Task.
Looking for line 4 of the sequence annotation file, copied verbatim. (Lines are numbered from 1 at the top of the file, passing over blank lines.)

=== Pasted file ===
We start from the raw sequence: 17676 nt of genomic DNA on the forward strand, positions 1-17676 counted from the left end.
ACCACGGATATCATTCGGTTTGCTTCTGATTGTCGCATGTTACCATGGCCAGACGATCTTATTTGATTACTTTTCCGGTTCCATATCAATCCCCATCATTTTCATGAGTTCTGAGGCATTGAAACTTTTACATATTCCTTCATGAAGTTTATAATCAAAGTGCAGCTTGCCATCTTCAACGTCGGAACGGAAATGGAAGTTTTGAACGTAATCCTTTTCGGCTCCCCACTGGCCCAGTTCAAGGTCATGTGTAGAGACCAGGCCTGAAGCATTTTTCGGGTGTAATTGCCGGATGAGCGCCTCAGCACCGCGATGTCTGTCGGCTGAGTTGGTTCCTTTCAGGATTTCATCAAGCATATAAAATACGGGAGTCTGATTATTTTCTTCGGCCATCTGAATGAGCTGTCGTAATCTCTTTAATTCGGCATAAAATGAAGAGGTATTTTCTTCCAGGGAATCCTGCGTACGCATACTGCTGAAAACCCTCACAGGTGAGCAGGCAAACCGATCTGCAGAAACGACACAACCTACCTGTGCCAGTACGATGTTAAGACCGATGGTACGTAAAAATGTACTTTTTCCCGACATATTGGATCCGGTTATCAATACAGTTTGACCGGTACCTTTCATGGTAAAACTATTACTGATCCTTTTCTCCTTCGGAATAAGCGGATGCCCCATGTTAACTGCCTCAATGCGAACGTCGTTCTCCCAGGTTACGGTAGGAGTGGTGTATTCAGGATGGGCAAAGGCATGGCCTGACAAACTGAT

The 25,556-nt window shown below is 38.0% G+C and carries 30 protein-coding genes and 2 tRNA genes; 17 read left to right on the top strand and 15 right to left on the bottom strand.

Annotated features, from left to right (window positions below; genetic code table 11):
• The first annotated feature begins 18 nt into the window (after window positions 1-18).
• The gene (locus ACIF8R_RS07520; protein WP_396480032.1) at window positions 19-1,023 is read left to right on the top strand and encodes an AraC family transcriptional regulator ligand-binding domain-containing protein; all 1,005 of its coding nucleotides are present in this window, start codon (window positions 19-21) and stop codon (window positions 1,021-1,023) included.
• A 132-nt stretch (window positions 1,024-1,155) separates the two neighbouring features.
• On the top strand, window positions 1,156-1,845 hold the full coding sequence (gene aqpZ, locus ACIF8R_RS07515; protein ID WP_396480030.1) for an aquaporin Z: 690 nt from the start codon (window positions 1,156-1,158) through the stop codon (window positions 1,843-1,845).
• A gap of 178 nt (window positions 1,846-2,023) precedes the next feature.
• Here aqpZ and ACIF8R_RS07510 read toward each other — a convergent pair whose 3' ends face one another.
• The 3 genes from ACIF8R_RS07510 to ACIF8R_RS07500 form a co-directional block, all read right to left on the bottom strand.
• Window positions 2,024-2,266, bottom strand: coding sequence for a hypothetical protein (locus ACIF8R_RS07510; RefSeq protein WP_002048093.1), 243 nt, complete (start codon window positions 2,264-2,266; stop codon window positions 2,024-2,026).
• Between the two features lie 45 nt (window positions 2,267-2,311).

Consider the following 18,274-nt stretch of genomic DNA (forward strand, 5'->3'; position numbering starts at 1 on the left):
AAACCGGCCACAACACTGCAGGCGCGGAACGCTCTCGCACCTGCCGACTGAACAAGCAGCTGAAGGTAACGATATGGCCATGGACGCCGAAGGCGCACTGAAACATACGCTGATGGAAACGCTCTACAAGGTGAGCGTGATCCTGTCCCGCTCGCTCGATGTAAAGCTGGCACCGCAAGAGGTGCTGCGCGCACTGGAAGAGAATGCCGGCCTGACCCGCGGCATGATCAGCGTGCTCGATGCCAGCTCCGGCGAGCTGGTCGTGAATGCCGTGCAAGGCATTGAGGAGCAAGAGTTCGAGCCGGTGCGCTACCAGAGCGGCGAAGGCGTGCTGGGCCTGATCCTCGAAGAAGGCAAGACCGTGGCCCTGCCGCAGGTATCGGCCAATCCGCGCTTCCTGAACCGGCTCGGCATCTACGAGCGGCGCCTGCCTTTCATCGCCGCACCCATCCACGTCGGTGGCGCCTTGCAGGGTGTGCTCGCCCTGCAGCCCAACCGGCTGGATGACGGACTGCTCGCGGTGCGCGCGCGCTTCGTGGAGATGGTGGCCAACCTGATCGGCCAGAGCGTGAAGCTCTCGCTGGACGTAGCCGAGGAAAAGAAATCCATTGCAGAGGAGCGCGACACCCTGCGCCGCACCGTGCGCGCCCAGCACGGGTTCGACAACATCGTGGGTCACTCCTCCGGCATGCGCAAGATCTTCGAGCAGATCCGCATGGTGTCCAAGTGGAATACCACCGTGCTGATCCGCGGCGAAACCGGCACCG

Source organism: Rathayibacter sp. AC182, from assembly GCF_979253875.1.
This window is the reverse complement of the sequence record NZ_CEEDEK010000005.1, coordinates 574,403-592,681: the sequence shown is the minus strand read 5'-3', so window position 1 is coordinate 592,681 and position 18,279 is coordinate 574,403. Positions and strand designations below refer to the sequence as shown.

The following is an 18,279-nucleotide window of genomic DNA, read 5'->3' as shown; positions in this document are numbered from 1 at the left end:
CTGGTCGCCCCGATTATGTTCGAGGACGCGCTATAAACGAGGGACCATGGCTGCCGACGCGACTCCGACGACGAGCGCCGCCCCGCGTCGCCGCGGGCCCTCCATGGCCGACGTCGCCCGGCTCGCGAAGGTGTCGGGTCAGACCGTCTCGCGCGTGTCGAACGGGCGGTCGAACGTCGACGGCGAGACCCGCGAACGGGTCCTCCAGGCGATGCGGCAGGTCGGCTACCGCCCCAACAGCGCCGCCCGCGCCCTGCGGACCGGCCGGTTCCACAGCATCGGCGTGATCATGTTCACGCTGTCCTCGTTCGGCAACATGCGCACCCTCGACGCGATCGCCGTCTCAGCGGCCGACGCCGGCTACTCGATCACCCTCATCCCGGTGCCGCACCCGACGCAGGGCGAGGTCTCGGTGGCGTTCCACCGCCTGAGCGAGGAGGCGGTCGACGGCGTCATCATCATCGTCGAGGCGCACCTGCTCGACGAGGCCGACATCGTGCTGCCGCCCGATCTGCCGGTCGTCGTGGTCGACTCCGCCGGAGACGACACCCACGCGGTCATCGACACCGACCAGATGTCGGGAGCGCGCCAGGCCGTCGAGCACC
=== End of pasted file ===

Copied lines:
Annotated features, from left to right (window positions below; genetic code table 11):